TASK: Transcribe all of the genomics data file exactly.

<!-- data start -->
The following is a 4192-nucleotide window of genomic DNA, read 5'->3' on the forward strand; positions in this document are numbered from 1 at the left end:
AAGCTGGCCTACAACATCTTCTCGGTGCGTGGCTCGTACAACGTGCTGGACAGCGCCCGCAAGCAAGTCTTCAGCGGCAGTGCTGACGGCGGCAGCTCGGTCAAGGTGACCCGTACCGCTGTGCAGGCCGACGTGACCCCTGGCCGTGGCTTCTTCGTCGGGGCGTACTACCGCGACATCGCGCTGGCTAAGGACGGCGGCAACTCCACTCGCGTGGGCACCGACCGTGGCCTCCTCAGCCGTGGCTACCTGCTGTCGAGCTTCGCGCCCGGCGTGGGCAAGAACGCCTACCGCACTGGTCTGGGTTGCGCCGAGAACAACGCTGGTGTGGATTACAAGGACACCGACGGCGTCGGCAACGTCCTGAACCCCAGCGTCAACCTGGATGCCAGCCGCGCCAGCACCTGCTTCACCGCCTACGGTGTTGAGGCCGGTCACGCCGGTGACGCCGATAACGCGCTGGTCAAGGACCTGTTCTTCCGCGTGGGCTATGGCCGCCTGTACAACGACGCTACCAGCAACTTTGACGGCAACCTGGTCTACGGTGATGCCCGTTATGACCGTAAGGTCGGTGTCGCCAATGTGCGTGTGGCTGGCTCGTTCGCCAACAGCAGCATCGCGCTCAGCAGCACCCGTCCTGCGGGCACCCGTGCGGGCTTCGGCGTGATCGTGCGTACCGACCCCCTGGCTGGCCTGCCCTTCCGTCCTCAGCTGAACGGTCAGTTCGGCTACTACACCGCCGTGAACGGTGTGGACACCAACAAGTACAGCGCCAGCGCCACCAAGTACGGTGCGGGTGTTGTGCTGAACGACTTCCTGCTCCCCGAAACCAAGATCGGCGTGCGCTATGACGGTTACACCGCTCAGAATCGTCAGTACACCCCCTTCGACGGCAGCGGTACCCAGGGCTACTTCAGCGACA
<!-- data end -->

The following is a 4192-nucleotide window of genomic DNA, read 5'->3' on the forward strand; positions in this document are numbered from 1 at the left end:
AAGCTGGCCTACAACATCTTCTCGGTGCGTGGCTCGTACAACGTGCTGGACAGCGCCCGCAAGCAAGTCTTCAGCGGCAGTGCTGACGGCGGCAGCTCGGTCAAGGTGACCCGTACCGCTGTGCAGGCCGACGTGACCCCTGGCCGTGGCTTCTTCGTCGGGGCGTACTACCGCGACATCGCGCTGGCTAAGGACGGCGGCAACTCCACTCGCGTGGGCACCGACCGTGGCCTCCTCAGCCGTGGCTACCTGCTGTCGAGCTTCGCGCCCGGCGTGGGCAAGAACGCCTACCGCACTGGTCTGGGTTGCGCCGAGAACAACGCTGGTGTGGATTACAAGGACACCGACGGCGTCGGCAACGTCCTGAACCCCAGCGTCAACCTGGATGCCAGCCGCGCCAGCACCTGCTTCACCGCCTACGGTGTTGAGGCCGGTCACGCCGGTGACGCCGATAACGCGCTGGTCAAGGACCTGTTCTTCCGCGTGGGCTATGGCCGCCTGTACAACGACGCTACCAGCAACTTTGACGGCAACCTGGTCTACGGTGATGCCCGTTATGACCGTAAGGTCGGTGTCGCCAATGTGCGTGTGGCTGGCTCGTTCGCCAACAGCAGCATCGCGCTCAGCAGCACCCGTCCTGCGGGCACCCGTGCGGGCTTCGGCGTGATCGTGCGTACCGACCCCCTGGCTGGCCTGCCCTTCCGTCCTCAGCTGAACGGTCAGTTCGGCTACTACACCGCCGTGAACGGTGTGGACACCAACAAGTACAGCGCCAGCGCCACCAAGTACGGTGCGGGTGTTGTGCTGAACGACTTCCTGCTCCCCGAAACCAAGATCGGCGTGCGCTATGACGGTTACACCGCTCAGAATCGTCAGTACACCCCCTTCGACGGCAGCGGTACCCAGGGCTACTTCAGCGACA